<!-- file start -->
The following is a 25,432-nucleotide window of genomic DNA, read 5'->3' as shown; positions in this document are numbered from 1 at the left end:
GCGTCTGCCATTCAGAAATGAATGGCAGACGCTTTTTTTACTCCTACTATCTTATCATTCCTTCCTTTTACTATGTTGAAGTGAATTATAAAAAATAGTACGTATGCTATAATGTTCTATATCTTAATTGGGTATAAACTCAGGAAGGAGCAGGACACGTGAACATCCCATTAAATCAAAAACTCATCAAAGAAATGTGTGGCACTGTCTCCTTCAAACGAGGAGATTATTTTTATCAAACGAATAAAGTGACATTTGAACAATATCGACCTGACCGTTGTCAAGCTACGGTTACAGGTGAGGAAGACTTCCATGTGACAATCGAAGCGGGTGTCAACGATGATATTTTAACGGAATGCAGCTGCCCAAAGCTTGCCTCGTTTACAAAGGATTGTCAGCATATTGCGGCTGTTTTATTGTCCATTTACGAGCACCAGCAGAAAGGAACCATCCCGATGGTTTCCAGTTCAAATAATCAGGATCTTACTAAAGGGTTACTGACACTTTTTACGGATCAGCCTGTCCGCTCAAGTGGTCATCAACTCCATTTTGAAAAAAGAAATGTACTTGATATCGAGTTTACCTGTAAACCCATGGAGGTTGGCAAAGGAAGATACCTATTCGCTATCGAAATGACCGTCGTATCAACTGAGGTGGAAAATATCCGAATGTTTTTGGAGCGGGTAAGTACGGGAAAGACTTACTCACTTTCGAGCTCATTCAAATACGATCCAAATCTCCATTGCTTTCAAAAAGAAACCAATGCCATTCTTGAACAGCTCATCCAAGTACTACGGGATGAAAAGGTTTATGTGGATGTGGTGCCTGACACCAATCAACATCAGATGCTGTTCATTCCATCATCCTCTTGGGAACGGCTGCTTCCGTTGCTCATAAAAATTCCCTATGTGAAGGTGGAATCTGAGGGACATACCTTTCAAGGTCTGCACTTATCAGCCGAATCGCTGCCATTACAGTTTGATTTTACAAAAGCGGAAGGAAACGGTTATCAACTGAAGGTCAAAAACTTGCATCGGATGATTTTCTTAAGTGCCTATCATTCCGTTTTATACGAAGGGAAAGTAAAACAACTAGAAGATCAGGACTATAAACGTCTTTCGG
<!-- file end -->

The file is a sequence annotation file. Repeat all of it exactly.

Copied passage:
The following is a 25,432-nucleotide window of genomic DNA, read 5'->3' as shown; positions in this document are numbered from 1 at the left end:
GCGTCTGCCATTCAGAAATGAATGGCAGACGCTTTTTTTACTCCTACTATCTTATCATTCCTTCCTTTTACTATGTTGAAGTGAATTATAAAAAATAGTACGTATGCTATAATGTTCTATATCTTAATTGGGTATAAACTCAGGAAGGAGCAGGACACGTGAACATCCCATTAAATCAAAAACTCATCAAAGAAATGTGTGGCACTGTCTCCTTCAAACGAGGAGATTATTTTTATCAAACGAATAAAGTGACATTTGAACAATATCGACCTGACCGTTGTCAAGCTACGGTTACAGGTGAGGAAGACTTCCATGTGACAATCGAAGCGGGTGTCAACGATGATATTTTAACGGAATGCAGCTGCCCAAAGCTTGCCTCGTTTACAAAGGATTGTCAGCATATTGCGGCTGTTTTATTGTCCATTTACGAGCACCAGCAGAAAGGAACCATCCCGATGGTTTCCAGTTCAAATAATCAGGATCTTACTAAAGGGTTACTGACACTTTTTACGGATCAGCCTGTCCGCTCAAGTGGTCATCAACTCCATTTTGAAAAAAGAAATGTACTTGATATCGAGTTTACCTGTAAACCCATGGAGGTTGGCAAAGGAAGATACCTATTCGCTATCGAAATGACCGTCGTATCAACTGAGGTGGAAAATATCCGAATGTTTTTGGAGCGGGTAAGTACGGGAAAGACTTACTCACTTTCGAGCTCATTCAAATACGATCCAAATCTCCATTGCTTTCAAAAAGAAACCAATGCCATTCTTGAACAGCTCATCCAAGTACTACGGGATGAAAAGGTTTATGTGGATGTGGTGCCTGACACCAATCAACATCAGATGCTGTTCATTCCATCATCCTCTTGGGAACGGCTGCTTCCGTTGCTCATAAAAATTCCCTATGTGAAGGTGGAATCTGAGGGACATACCTTTCAAGGTCTGCACTTATCAGCCGAATCGCTGCCATTACAGTTTGATTTTACAAAAGCGGAAGGAAACGGTTATCAACTGAAGGTCAAAAACTTGCATCGGATGATTTTCTTAAGTGCCTATCATTCCGTTTTATACGAAGGGAAAGTAAAACAACTAGAAGATCAGGACTATAAACGTCTTTCGG